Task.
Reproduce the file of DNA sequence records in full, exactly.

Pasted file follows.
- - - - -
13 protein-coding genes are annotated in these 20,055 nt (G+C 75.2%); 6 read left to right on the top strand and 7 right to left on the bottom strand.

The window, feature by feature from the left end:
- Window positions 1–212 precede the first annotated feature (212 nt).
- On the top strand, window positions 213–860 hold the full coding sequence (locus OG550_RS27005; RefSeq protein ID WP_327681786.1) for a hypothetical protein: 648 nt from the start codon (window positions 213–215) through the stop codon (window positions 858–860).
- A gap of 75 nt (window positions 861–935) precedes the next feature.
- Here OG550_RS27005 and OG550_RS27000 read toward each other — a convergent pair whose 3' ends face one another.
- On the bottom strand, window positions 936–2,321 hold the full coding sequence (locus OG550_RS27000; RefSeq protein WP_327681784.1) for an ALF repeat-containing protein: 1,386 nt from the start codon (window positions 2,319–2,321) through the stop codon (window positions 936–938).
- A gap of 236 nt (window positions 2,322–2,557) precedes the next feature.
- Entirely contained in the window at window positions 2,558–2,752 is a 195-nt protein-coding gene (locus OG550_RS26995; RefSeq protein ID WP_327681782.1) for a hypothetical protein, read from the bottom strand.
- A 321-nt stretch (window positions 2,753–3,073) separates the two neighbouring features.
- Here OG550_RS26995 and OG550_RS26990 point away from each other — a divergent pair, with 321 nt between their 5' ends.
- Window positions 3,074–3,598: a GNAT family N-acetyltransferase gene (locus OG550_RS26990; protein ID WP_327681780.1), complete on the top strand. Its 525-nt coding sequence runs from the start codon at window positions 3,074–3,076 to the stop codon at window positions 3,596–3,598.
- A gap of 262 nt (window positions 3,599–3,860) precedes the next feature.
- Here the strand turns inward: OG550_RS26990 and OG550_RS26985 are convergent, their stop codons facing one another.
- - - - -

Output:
13 protein-coding genes are annotated in these 20,055 nt (G+C 75.2%); 6 read left to right on the top strand and 7 right to left on the bottom strand.

The window, feature by feature from the left end:
- Window positions 1–212 precede the first annotated feature (212 nt).
- On the top strand, window positions 213–860 hold the full coding sequence (locus OG550_RS27005; RefSeq protein ID WP_327681786.1) for a hypothetical protein: 648 nt from the start codon (window positions 213–215) through the stop codon (window positions 858–860).
- A gap of 75 nt (window positions 861–935) precedes the next feature.
- Here OG550_RS27005 and OG550_RS27000 read toward each other — a convergent pair whose 3' ends face one another.
- On the bottom strand, window positions 936–2,321 hold the full coding sequence (locus OG550_RS27000; RefSeq protein WP_327681784.1) for an ALF repeat-containing protein: 1,386 nt from the start codon (window positions 2,319–2,321) through the stop codon (window positions 936–938).
- A gap of 236 nt (window positions 2,322–2,557) precedes the next feature.
- Entirely contained in the window at window positions 2,558–2,752 is a 195-nt protein-coding gene (locus OG550_RS26995; RefSeq protein ID WP_327681782.1) for a hypothetical protein, read from the bottom strand.
- A 321-nt stretch (window positions 2,753–3,073) separates the two neighbouring features.
- Here OG550_RS26995 and OG550_RS26990 point away from each other — a divergent pair, with 321 nt between their 5' ends.
- Window positions 3,074–3,598: a GNAT family N-acetyltransferase gene (locus OG550_RS26990; protein ID WP_327681780.1), complete on the top strand. Its 525-nt coding sequence runs from the start codon at window positions 3,074–3,076 to the stop codon at window positions 3,596–3,598.
- A gap of 262 nt (window positions 3,599–3,860) precedes the next feature.
- Here the strand turns inward: OG550_RS26990 and OG550_RS26985 are convergent, their stop codons facing one another.